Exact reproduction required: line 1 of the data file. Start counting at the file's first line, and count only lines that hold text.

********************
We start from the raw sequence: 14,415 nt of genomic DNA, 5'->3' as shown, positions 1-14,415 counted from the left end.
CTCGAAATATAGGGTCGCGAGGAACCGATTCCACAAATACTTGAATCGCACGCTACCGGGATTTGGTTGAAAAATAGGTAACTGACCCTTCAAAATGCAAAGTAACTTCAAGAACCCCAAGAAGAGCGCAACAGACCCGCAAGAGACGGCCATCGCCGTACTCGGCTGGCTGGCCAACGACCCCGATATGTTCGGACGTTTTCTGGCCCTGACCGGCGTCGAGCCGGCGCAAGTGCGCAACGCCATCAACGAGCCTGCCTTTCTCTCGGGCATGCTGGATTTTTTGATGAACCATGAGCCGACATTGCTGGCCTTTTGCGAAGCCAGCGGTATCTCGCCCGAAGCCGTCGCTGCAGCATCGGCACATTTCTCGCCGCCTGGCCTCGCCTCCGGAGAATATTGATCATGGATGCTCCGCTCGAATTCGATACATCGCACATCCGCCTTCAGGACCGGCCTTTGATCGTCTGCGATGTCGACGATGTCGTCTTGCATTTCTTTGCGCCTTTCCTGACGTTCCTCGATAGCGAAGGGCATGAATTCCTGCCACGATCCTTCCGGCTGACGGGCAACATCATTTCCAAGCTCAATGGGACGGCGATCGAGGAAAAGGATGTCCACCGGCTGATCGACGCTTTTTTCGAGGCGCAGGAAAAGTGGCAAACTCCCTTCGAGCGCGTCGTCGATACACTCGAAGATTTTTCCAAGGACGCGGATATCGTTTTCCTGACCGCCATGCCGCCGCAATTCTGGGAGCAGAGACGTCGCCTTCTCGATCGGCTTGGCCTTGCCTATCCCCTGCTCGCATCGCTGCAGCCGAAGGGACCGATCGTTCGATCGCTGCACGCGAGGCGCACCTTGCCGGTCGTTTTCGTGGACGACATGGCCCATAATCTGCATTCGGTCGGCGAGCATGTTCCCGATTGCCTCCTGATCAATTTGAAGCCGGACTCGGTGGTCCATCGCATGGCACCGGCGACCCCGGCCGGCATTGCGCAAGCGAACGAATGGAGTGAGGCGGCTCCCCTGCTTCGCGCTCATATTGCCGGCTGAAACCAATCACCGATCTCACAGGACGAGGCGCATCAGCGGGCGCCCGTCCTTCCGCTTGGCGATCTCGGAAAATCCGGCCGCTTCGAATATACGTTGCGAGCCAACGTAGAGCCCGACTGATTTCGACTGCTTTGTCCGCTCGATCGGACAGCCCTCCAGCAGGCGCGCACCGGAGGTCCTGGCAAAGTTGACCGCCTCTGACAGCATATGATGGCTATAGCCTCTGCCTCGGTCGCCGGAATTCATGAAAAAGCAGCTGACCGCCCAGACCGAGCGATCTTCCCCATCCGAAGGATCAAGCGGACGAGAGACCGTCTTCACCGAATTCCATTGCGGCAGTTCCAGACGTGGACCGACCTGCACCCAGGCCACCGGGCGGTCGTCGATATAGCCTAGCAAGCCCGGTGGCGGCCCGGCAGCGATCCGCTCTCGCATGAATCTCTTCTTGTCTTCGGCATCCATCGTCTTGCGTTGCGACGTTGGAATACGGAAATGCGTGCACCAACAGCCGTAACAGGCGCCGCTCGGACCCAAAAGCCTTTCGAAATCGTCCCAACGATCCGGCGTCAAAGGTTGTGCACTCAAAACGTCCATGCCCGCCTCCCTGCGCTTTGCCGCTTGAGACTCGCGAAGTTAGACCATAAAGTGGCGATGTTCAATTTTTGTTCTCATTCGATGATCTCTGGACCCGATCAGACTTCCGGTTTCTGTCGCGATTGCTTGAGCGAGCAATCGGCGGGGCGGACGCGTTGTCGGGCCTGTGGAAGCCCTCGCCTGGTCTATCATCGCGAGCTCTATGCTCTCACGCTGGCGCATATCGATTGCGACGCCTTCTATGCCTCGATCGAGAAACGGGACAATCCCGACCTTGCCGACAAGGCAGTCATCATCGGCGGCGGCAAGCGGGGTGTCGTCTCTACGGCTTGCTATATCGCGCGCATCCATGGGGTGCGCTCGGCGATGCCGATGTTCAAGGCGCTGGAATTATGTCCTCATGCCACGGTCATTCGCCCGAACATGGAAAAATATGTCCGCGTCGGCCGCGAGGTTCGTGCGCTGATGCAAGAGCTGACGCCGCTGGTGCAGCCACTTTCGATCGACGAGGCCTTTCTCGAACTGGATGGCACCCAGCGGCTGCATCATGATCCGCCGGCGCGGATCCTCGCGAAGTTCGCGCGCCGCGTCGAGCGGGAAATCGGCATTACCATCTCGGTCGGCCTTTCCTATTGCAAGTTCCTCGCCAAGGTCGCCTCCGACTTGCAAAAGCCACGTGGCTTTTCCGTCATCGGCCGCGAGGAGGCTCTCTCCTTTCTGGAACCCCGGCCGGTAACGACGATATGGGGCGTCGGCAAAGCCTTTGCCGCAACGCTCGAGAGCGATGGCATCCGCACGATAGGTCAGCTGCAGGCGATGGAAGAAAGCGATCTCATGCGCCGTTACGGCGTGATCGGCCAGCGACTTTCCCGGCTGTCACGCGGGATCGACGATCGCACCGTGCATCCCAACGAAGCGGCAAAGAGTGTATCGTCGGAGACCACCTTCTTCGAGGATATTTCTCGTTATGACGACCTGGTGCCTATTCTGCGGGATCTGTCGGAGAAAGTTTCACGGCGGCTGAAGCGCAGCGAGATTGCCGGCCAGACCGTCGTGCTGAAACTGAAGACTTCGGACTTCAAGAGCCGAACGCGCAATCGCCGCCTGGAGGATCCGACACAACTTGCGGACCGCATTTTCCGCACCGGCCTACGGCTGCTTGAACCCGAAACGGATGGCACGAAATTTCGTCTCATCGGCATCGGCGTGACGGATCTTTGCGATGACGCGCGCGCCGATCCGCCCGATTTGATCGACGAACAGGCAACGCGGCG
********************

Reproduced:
We start from the raw sequence: 14,415 nt of genomic DNA, 5'->3' as shown, positions 1-14,415 counted from the left end.